“Today, I dreamt of that day only that it was different.”
“How different?”
“I don’t know but we were kids and we were both boys,” she chuckled. “Something was after us. It was vague but it felt real. Could it be that it’s back somewhere?”
“We better pray it’s not.”
“All the more reasons for you to work with her. If you cannot do it for yourself, do it for me, Joe,” she begged. “I want to be free mentally. Knowing it’s not happening anywhere is freedom enough for me, plea-se!”
“Joe!” She called him. “I didn’t want to tell her who you were because I wanted you to do it on your own.”
“I better get going,” he stood up. “Take care of yourself.”
Bufweme stood too and felt an emotional pain like this was the last time she was seeing her brother. She didn’t un-derstand it but it was strong. “Think about what I said brother or should I say Detective s£nzo Kalolo.”
Ngoma was busy in his office when he heard a knock on his door. He wondered who that could be. He didn’t say anything hoping they would leave but they knocked again. Annoyed,he shouted, “Come in.”
It was Detective s£nzo.
“What now, detective?”
“Detective Nikiwe didn’t report for work today.”
“Where is she?”
“None of your business. Don’t you have a case you should be tending to now?”
s£nzo didn’t respond.
“I am asking you a question, detective. Because all the detectives are busy with their works, including Nikiwe.”
“Okay sir.”
That sounded wrong coming from Detective s£nzo. Something was not right, Ngoma thought. “Are you Okay, detective?”
“Yes, why?”
“You sound not yourself.”
“No, I am fine.”
“Detective Nikiwe has left for Luapula Province this morning. She’ll be back on Monday. Now go and mind your own business.”
s£nzo left Ngoma’s office. As he closed the door behind him, he bu-mped into Ba Yama who was mopping the floor. They looked at each other suspiciously but didn’t say anything to one another. They never talked to one another despite having a common ordeal happen to them. Detective s£nzo didn’t know who Ba Yama was but Ba Yama knew him. As he walked away, Ba Yama pitifully looked at him and remembered his own ordeal.
At 8:04 PM, Nikiwe got off Juldan Motors bus. She was extremely tired. When she talked to Ngoma in the morning, he had helped her make reservations at a local guest house. She found a local Constable waiting for her at the station. He got the bag from her and walked with her to a Corolla. They got in and left the station.
“How far is it to the guest house?” Nikiwe asked checking her phone.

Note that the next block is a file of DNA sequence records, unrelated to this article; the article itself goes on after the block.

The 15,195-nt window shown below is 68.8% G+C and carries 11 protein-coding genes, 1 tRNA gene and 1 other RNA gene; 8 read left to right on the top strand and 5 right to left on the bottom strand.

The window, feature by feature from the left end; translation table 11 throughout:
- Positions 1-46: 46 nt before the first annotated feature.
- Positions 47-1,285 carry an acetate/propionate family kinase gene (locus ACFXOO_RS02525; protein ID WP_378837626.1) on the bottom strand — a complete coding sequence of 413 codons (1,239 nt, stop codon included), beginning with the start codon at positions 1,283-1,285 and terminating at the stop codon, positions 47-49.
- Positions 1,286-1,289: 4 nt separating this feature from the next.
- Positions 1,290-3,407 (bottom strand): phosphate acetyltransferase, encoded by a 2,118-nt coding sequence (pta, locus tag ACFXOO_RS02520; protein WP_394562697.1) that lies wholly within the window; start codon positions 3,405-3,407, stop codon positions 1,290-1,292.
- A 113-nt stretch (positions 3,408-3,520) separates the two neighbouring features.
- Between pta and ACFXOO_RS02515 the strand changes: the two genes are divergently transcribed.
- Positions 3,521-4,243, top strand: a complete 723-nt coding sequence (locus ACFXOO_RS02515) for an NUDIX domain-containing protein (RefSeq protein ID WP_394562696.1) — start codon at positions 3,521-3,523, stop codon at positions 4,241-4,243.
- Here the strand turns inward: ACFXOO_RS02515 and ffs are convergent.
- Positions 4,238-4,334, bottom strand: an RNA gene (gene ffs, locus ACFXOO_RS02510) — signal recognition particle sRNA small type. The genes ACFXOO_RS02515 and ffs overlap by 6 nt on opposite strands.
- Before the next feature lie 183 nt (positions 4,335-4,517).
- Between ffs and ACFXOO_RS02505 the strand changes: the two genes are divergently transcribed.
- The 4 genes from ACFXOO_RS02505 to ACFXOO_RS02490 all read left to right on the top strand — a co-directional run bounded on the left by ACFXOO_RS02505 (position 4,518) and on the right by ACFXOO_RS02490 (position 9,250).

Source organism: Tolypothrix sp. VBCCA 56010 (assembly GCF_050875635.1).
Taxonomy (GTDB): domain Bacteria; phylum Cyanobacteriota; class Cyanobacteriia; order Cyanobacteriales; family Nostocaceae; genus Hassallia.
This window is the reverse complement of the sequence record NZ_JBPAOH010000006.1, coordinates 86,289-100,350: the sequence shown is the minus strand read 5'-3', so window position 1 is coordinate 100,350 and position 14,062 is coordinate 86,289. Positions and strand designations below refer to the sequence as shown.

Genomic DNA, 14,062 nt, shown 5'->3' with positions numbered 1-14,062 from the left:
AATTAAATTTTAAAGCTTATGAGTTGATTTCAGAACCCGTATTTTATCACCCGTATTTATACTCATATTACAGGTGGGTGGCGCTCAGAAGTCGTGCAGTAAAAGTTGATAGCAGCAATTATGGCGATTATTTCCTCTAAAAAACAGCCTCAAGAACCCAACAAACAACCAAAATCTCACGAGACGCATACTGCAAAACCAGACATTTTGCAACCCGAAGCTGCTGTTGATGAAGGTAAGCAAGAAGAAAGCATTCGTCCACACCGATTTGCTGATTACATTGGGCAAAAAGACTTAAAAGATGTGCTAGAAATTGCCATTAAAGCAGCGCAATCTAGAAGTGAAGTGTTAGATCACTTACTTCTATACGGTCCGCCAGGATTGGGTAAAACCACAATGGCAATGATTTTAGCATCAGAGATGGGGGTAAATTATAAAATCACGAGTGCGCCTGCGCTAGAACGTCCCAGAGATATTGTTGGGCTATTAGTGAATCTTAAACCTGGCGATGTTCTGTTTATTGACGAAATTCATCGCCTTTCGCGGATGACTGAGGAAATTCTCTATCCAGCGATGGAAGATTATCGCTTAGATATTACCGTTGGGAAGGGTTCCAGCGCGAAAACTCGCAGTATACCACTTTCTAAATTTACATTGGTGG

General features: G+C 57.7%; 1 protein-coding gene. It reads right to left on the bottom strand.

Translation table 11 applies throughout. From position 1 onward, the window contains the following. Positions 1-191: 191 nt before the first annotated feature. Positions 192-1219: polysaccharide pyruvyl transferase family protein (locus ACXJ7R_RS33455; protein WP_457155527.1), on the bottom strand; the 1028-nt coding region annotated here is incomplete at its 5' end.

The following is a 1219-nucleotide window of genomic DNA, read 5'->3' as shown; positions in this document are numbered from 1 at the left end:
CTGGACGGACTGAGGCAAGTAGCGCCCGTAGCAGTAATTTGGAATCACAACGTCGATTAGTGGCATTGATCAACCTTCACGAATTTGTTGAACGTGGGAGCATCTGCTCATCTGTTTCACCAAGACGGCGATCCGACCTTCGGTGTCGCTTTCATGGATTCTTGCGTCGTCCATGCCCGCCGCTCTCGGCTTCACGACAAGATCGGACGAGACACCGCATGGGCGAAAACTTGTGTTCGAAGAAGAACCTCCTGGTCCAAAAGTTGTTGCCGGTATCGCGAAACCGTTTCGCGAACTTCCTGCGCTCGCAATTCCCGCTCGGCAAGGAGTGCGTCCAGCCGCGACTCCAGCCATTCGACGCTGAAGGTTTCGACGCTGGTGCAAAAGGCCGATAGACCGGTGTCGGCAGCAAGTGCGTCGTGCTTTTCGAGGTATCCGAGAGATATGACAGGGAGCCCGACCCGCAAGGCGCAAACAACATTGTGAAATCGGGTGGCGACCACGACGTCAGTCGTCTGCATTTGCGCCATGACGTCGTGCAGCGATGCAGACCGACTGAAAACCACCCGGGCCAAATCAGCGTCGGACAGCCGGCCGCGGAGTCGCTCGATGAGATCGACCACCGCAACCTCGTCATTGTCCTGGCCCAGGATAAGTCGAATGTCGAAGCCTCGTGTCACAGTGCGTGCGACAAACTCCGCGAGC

“We’ll be there in 5 minutes. Small towns you don’t have to travel long distances.”
“That’s good because I cannot handle any more sitting in a car. How about Mbereshi Mission?”
“It’s near as well. Ngoma said you want to see Mala Kingston.”
“Do you know this person.”
“Everyb©dy knows Mala Kingston. She’s the oldest woman in this district. She should be 90 or something. Legend has it that the Malaila Ceremony is based on her.”
“Doesn’t the Malaila Ceremony [email protected] the Death of the Evil Lion.”
“Exactly. You know things concerning this district.”
“I did my research.”
“There are many stories surrounding Mala Kingston. We don’t even know what to believe. No one talks to her. She’s so mysterious.”
Nikiwe didn’t say anything.
“And a heads up, I hear she’s blind. Rumor has it that she gorged her eyes herself.”
“Who does that?”
“Mala Kingston.”
“That’s weird.”
“We’re here.”
As she watched the Constable gr-ab the bags from the car, she called Clarence. The phone rang for a while and he picked up. “Babe you’re slee-ping?”
“Was dosing. I am watching soccer. You’re there?”
“Yes. The boys?”
“They’re slee-ping. How was the journey?”
“Tiresome. Don’t forget what I said. You’re spending the whole day tomorrow home, right?”
“Yes baby. It’s a Saturday with the boys.”
“Okay let me settle down. I’ll call you.”
“Okay love,” Clarence yawned. He [email protected]£d a remote and switched off the TV. He sagged in the couch. He spre-ad his left hand to stretch it and bu-mped into a book which fell. Looking closely, it was Jackson’s book. He picked it up and saw a white piece of paper like thing stuck out. He opened the book and behold, the Envelope. His eyes directly went to the DO NOT OPEN! warning. In that moment, all his reasoning went throu-gh the roof. He forgot what Nikiwe told him earlier.
Slowly, he unsealed the envelope and re-ad;
Dear Love,
Anything you t©uçh, you destroy just like the person re-ading this. Death upon you!
Clarence dropped the Letter together with the envelope and started convulsing r0ûghly he fell to the floor.
“DO IT!” A female voice roared throu-gh the roofs followed by a deadly silence.
To be continued